Identification of AhR as a potential therapeutic target in BCa

The ligand-activated transcription factor AhR has been mainly studied so far for its xenobiotic metabolising role in the field of toxicology, but emerging evidence has raised attention to its cancer-related function [66, 67]. Therefore, we further focused on AhR and studied the functional impact of AHR Q383H, which we predicted as a driver mutation.

Cancer effect sizes (CES) were calculated for all AHR mutations in our BCa WES dataset. We applied a weighted univariate clustering algorithm [68] to the scores and identified two distinct groups with low or high CES (Fig. 6a). By computationally adding to the somatic mutation set three AHR mutations (randomly selected one sample per mutation) that have been experimentally demonstrated either as active (V381A and Q621*) or neutral (R554K) [69,70,71], we found that the two experimentally active mutations, as well as the Q383H mutation, co-clustered with the high CES score somatic mutations, while the neutral mutation, R554K clustered with the low CES score group. These data supported AHR Q383H as an activating driver mutation. On the other hand, the fact that the frequency of Q383H was the highest among all AHR mutations but not its CES further confirmed its link with APOBEC mutagenesis, as previously reported for FGFR3 S249C [5, 6].

Fig. 6
figure6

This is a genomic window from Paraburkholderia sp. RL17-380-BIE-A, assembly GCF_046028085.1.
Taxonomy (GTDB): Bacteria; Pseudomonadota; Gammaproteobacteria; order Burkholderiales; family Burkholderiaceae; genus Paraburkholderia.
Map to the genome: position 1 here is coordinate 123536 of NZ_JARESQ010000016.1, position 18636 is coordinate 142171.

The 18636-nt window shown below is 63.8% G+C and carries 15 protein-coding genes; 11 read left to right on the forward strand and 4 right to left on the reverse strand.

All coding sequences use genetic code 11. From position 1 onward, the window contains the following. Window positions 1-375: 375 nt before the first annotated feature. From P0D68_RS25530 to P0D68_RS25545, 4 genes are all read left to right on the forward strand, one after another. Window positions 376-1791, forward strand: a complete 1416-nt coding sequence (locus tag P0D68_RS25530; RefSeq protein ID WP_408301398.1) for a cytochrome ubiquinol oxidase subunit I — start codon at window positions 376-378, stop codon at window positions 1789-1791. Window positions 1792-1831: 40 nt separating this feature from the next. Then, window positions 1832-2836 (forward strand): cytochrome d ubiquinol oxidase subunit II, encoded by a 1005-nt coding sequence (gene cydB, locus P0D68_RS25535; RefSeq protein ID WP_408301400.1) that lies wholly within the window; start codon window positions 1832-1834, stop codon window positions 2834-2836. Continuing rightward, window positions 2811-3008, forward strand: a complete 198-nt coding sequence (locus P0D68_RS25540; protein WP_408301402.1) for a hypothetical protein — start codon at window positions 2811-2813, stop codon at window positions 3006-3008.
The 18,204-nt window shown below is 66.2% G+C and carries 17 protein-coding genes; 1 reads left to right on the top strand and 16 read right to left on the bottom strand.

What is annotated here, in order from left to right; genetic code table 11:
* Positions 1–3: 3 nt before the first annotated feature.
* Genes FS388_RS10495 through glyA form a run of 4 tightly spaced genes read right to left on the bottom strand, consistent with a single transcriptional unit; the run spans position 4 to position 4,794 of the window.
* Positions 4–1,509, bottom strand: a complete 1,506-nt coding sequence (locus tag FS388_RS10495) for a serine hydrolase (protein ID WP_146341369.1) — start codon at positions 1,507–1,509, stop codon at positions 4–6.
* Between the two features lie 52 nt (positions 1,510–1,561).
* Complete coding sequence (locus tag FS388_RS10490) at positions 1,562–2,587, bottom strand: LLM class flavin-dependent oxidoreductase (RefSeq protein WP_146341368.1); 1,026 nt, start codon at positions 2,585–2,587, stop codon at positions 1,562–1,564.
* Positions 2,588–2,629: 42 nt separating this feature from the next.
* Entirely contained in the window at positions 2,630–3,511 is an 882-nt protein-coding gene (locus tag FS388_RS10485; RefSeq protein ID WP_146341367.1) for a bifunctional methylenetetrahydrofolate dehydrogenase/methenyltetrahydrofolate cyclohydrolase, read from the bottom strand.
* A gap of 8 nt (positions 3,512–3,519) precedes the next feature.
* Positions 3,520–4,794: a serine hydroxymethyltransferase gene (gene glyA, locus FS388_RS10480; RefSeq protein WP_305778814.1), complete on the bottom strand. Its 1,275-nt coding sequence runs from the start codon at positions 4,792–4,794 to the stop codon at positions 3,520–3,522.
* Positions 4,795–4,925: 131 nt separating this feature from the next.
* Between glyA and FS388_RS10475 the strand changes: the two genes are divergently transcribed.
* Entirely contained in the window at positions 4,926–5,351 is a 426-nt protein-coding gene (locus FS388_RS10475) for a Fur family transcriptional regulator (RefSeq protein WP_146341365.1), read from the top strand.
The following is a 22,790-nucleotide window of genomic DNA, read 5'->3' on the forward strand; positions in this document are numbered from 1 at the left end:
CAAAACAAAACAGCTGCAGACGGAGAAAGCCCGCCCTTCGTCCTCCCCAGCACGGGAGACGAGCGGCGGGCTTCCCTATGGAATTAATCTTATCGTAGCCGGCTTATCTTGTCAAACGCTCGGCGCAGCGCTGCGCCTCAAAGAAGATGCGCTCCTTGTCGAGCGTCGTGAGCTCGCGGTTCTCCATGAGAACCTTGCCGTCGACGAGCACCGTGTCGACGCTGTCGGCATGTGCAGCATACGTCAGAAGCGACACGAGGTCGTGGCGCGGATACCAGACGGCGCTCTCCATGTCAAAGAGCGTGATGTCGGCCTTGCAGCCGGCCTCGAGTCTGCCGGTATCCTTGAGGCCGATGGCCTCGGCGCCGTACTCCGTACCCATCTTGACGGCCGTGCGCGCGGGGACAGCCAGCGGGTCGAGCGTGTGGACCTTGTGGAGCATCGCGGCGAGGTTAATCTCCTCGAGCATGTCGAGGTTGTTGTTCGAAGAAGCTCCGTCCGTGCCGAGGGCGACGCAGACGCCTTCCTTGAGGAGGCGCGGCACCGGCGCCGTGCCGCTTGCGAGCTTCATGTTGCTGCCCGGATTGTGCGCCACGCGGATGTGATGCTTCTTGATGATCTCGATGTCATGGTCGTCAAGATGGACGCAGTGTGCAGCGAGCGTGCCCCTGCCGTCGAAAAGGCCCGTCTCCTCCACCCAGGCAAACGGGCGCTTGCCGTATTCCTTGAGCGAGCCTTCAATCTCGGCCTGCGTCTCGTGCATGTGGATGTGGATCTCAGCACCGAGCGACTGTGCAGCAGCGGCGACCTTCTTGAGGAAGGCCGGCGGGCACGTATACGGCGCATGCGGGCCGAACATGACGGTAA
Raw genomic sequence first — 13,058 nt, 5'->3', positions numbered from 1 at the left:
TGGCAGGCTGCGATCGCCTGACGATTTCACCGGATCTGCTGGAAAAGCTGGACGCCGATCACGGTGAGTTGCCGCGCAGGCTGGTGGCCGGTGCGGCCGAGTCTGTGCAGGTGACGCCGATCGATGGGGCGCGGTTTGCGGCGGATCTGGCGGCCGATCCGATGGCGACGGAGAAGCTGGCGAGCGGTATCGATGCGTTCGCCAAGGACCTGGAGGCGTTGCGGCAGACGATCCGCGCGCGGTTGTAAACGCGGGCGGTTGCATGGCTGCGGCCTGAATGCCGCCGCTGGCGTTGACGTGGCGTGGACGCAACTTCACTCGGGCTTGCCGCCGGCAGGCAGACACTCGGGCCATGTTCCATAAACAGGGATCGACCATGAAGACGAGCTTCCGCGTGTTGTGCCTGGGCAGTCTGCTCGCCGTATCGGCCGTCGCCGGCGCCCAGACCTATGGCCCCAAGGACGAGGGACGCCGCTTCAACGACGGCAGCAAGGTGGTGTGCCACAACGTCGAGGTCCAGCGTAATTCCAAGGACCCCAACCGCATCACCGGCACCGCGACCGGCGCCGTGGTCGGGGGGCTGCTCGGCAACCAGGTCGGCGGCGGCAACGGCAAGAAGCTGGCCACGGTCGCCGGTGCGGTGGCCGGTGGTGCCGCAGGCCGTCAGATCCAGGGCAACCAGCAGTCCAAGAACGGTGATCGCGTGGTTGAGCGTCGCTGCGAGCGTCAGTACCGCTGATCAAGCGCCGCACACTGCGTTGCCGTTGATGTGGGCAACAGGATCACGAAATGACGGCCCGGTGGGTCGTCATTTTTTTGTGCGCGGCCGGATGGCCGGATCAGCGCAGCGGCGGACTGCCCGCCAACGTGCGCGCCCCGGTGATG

AhR displays a pro-tumorigenic activity in luminal bladder cancer (BCa). a Cancer effect size for AHR mutations in BCa. Mutations were clustered into two groups based on cancer effect sizes (low or high). Mutations with determined functional impact were computationally added for reference. b Heatmap showing relationships among tumour molecular classes, AHR/ARNT gene expression, AHR/ARNT genetic alterations and AhR regulon activity. c Association between AHR/ARNT genetic alterations (mutations and amplifications) and AhR activity in BCa. AhR activity was calculated using gene set variation analysis (GSVA) based on AhR regulon in BCa tumours (‘Methods’). P values were from Kruskal’s test across groups and Dunn’s test with FDR adjustment for pairwise comparisons. d Distribution of AHR/ARNT genetic alterations (mutations and amplifications) in BCa tumours. Tumour molecular classes are based on a recently published consensus classification of BCa [44], where luminal papillary, luminal unstable and luminal non-specified tumours were grouped as ‘luminal’ (n = 202) and others as ‘non-luminal’ (n = 204) (‘Methods’). P value: Fisher’s exact test. e Correlation between AHR and ARNT dependency among BCa cell lines was evaluated (Pearson’s correlation, R = 0.78, P = 9 × 10− 7). Cell viability dependency scores to AHR and ARNT knockout (using CRISPR-cas9) in BCa cell lines were available from the DepMap data repository (20Q2 version, n = 28) [49]. AHR/ARNT genetic alterations and subtypes were colour-coded and symbol-coded, respectively. f Response to AhR inhibition in BCa-derived cell lines (n = 10). CH-223191 is an AhR-specific inhibitor. All cells were treated for 72 h with either DMSO or following inhibitor concentration: 1.25, 2.5, 5, 10, 20 μM. Cell viability is measured by CellTiter-Glo assay and is shown as normalised between inhibitor treatment and DMSO control. KMBC2 and UMUC7 cells, both classified as luminal type, harbour the AHR Q383H mutation (in pink) and an AHR amplification (in orange), respectively; Other luminal cells included UMUC14, RT112 and RT4, and the remaining cells were classified as non-luminal group (‘Methods’)